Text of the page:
Stocks in Europe are a tad weaker at the open after Monday’s rally, sticking to the recent well-worn ranges. US trading returns today with futures indicating a flattish open. There was a decent session in Asia overnight spurred on by strong data from China with the Nikkei 225 touching 30,000 for the first time since April, and the Topix hitting a 31-year high as the technical breakout from last week continues. Stocks in Shanghai and Shenzen were also up +1%. Despite all the worries about supply chains and Delta, Chinese exports surged in August by 25.6% year-on-year, up from the 19.3.% increase in July and beating the forecast of 17.1%. Sticking with China for a moment, shares in Evergrande, the indebted real estate giant, sank further to the weakest since 2015 as the fallout from its default risk continues to ripple through the property sector, where bond yields are rising fast. 

 

With stock futures doing little in the US and coming off the back of a three-day weekend, the focus will be on the cash equity open later on Wall Street in the wake of Friday’s disappointing jobs report and the lapsing of those last $300 stimulus cheques.  Still the relentless low-vol grind up is holding and Barclays today has lifted its S&P 500 price target to 4600 from 4400. Question is whether Sep/Oct produces a spike in volatility. A 3% drawdown – mild by anyone’s standards – takes you back to the 50-day SMA support that has held up so well this year, while a 10% correction tests the 200-day SMA. Technicals at the moment indicate sideways action and a loss of upwards momentum – merely a question of timing as to when we get a rollover. 

 

Interesting comments from the Bank of England’s Michael Saunders this morning, who said it might be right to think of rates going up in the next year or so. He indicated that the economy was already about the same size as it was before the pandemic, that inflation has been stronger than expected, and that the country does not need as much stimulus as previously. However, it should be noted that Saunders is about the most hawkish on the nine-member MPC so does not speak for the central consensus. I don’t think it tells us much we don’t already know but it underscores the conundrum facing central banks today as to when to ease off the gas. Saunders makes an important point in noting that continuing asset purchases when inflation is 4% might cause medium-term inflation expectations to drift higher, which could cause a more severe monetary policy response down the road. If central banks don’t get a grip on it now, they could be faced with bigger problems later – but they are all deeply paranoid about choking off recovery too soon. GBPUSD tried to rally on the comments but quickly reversed to hit its weakest since Sep 2nd. 

 

E-commerce winner DS Smith shares rose after the company said trading remains strong with solid box volume growth over 2019 levels, particularly in the US and southern Europe. But input costs continue to rise with management mentioning notable increases in the cost of energy and transportation. ‘Given the strong demand for our packaging we have seen good progress towards recovering these increases,’ the company said. Shares rallied over 2% in early trade.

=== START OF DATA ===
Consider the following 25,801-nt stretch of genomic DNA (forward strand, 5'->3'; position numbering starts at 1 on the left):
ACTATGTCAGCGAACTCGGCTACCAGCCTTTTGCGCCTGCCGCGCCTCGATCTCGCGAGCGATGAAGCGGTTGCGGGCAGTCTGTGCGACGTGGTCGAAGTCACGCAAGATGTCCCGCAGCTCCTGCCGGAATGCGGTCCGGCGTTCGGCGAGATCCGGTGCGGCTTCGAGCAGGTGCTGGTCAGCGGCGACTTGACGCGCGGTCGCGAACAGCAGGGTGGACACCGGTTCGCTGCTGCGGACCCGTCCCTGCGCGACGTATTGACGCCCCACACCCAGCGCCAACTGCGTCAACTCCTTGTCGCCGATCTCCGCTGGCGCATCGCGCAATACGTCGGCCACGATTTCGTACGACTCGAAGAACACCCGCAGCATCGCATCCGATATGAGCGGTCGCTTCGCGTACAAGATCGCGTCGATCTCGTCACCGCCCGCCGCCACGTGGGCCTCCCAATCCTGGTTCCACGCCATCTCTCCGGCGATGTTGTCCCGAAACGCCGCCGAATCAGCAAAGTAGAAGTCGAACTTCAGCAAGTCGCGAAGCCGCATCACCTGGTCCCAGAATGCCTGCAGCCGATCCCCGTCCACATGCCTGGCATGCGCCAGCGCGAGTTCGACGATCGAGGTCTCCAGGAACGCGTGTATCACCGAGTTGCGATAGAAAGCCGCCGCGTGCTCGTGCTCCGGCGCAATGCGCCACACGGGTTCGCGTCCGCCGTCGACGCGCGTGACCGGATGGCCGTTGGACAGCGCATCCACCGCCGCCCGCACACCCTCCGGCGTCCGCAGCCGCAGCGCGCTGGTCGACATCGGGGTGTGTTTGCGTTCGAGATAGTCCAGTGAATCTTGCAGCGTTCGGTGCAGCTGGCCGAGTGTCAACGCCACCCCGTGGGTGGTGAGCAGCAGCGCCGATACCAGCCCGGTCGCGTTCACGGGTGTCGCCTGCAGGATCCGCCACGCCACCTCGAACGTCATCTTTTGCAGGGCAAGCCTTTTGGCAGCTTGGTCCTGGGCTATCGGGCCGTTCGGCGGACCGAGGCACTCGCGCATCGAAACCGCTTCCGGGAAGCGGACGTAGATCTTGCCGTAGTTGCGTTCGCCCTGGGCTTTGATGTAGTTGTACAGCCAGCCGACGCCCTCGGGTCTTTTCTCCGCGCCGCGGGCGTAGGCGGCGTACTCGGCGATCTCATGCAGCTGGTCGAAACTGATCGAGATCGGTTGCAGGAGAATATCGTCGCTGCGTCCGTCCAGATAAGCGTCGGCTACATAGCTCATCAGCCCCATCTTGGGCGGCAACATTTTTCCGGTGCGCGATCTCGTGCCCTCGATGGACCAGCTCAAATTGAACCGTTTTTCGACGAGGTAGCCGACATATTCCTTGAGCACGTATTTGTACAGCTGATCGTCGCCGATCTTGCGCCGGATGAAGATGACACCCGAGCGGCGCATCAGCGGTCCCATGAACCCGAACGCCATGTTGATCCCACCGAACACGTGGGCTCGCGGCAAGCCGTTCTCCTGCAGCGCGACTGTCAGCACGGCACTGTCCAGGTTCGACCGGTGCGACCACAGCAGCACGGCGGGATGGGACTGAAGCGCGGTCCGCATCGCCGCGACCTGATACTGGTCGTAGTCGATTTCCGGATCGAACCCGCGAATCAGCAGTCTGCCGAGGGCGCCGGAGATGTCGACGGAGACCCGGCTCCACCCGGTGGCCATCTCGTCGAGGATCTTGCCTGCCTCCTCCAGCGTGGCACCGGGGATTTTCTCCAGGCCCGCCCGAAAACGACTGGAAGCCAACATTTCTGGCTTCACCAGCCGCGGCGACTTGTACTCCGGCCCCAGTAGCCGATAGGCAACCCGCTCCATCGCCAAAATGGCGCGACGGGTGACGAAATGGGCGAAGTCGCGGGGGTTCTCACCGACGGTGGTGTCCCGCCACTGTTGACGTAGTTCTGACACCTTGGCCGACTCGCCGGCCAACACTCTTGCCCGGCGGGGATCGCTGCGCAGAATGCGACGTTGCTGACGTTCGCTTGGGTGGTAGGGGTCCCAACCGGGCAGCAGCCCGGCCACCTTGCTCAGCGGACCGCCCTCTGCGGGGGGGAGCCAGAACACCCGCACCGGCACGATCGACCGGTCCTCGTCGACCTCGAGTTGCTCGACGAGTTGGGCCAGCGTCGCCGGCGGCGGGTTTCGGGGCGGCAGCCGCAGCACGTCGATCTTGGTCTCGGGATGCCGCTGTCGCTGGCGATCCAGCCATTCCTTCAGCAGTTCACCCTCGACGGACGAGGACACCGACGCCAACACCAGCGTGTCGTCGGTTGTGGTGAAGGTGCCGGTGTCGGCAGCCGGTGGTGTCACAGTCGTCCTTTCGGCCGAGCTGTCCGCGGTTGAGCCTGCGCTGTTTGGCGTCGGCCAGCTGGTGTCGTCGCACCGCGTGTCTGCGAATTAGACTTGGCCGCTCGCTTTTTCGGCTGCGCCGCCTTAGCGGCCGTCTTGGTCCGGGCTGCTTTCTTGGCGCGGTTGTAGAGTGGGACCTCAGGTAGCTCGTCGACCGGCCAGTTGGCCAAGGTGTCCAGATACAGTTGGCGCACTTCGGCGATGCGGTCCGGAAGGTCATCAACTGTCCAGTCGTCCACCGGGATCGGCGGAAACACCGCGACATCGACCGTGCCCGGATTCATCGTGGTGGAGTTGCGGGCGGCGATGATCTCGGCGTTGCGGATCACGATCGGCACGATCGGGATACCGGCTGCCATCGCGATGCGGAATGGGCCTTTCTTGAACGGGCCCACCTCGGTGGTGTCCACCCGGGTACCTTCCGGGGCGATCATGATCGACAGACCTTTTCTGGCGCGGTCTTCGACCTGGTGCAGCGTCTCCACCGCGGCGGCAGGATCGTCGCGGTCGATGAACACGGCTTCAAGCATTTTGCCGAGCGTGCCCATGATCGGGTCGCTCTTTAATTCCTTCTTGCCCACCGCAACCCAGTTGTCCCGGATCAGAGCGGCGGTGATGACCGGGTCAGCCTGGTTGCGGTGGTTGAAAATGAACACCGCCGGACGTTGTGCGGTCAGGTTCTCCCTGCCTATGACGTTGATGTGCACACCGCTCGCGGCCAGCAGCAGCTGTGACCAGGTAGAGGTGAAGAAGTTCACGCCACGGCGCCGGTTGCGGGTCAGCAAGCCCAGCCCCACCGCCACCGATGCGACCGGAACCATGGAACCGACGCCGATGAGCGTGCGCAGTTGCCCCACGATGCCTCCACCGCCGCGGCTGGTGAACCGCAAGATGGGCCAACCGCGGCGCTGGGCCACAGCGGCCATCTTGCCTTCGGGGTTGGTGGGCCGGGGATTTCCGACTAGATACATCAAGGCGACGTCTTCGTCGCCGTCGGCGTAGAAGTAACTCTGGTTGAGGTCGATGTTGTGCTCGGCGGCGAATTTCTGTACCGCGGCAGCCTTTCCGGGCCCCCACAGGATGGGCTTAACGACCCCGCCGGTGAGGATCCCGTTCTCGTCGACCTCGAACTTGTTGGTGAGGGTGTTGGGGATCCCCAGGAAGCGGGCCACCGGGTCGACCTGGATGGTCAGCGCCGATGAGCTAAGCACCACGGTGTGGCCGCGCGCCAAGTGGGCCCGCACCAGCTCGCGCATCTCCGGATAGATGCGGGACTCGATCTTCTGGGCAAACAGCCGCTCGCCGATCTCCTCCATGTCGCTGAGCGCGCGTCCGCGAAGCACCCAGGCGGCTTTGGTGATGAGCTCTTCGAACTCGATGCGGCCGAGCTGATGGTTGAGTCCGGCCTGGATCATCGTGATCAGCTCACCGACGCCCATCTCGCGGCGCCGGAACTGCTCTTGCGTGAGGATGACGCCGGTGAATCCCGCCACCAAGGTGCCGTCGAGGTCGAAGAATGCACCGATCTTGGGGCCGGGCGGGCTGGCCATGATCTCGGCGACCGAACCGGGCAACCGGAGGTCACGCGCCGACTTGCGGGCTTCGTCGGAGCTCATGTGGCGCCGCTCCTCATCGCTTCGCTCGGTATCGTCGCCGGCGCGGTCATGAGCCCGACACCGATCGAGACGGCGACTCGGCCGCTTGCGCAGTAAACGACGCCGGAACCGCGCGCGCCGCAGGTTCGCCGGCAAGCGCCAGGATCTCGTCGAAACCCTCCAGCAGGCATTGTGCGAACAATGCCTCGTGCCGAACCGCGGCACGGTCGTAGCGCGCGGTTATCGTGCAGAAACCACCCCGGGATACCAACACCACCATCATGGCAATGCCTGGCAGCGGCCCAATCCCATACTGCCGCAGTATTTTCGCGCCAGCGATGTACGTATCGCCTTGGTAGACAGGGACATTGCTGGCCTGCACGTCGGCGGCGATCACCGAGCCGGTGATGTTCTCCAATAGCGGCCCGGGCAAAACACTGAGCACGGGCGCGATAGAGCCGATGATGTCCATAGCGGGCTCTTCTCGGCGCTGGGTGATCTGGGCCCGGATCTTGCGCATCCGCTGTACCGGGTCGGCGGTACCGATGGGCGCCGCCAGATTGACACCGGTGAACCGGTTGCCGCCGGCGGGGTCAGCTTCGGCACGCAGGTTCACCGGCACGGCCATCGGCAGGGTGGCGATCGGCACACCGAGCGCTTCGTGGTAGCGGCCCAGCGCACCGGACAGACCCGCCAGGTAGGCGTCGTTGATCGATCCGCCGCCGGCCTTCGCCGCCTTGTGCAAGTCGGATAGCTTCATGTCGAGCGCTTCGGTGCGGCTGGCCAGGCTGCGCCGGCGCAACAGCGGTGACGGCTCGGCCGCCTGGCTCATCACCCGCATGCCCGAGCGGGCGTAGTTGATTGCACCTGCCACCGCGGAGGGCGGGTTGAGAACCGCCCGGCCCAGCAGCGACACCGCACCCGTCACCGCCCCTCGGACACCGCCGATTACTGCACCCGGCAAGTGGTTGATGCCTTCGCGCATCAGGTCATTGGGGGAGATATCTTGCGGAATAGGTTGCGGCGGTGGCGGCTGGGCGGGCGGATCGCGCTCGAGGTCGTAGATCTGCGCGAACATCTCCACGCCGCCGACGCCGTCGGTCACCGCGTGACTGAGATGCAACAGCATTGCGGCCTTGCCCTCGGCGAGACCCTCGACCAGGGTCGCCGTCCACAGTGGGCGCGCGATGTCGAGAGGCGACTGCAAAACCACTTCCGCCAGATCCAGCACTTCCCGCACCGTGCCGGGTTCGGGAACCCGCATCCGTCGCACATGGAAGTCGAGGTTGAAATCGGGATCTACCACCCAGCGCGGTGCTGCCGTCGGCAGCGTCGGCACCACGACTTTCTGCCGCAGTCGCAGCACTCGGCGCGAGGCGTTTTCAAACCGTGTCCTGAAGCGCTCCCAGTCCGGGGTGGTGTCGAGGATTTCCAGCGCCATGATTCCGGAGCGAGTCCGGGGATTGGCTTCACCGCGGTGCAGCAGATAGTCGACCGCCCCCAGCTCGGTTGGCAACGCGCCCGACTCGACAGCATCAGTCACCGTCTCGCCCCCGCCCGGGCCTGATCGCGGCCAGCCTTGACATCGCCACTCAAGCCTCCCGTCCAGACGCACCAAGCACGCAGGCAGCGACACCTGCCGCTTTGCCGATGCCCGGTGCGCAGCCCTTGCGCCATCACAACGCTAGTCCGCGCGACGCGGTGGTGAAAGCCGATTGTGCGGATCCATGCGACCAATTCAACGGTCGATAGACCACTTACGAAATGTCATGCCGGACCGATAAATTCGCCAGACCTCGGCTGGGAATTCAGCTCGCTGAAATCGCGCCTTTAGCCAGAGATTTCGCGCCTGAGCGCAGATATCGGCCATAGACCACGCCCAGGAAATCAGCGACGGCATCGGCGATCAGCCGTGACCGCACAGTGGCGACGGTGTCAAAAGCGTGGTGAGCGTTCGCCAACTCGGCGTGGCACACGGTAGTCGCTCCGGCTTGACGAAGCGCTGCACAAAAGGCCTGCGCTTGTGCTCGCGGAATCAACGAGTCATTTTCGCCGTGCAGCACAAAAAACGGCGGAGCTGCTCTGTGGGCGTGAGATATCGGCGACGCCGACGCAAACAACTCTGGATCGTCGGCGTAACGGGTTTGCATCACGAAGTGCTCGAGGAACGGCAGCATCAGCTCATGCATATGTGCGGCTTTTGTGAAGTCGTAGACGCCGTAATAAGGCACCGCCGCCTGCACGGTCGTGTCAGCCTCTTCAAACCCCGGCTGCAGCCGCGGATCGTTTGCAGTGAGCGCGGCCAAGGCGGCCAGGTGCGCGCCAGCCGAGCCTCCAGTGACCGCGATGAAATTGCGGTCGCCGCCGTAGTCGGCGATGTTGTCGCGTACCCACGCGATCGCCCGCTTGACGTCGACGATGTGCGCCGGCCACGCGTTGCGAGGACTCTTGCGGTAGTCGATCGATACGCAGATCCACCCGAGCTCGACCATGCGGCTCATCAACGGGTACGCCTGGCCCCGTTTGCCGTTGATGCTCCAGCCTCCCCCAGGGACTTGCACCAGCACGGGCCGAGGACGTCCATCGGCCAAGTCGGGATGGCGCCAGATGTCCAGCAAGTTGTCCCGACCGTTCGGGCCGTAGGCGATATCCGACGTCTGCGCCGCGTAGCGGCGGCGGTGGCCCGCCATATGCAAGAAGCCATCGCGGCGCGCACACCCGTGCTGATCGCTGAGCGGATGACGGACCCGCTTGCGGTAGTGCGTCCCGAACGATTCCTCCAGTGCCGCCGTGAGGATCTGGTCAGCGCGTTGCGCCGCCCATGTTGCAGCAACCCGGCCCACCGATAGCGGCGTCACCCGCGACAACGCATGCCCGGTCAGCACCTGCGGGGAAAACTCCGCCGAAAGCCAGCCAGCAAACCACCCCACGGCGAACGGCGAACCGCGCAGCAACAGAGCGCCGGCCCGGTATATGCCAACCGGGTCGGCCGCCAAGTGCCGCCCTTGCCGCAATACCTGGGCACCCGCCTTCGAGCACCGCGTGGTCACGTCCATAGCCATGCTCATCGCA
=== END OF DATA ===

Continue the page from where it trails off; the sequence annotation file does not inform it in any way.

The Reserve Bank of Australia stuck to its taper but will extend the purchase of bond purchases at $4bn a week from Nov 2021 to Feb 2022.  The RBA said the decision ‘reflects the delay in the economic recovery and the increased uncertainty associated with the Delta outbreak’. Looks like the RBA is trying to neutralise the taper they announced recently without actually rowing it back.  

 

Oil prices just tracking sideways after running into the near-term trend resistance last week. Bullish MACD crossover is still in play but momentum clearly drifting. Saudi price cut has tamed bulls but growth in Chinese exports is a +ve.

Spot Oil Chart 07.09.2021

Stocks flattish ahead of US jobs report

A decline in US weekly jobless claims to their lowest level since the pandemic began was greeted by new record highs on Wall Street. To be fair, just about anything is greeted by a new all-time high. Initial claims came in at 340k for the week ended August 28th, versus expectations of 345k, and the lowest since March 2020. But it wasn’t all good news. The total number of continuing claims in the week ending August 14th was 12,186,158, an increase of 178,526 from the previous week. Meanwhile, while that ADP number on Wednesday was a big miss, and as noted here before, the report is not a great predictor for the nonfarms. Indeed, lately, it’s been spectacularly inaccurate.  Elsewhere, US durables orders ex-defence were –1.1% month-on-month, while factory orders ex-transport +0.8% vs +1.4% in the prior month.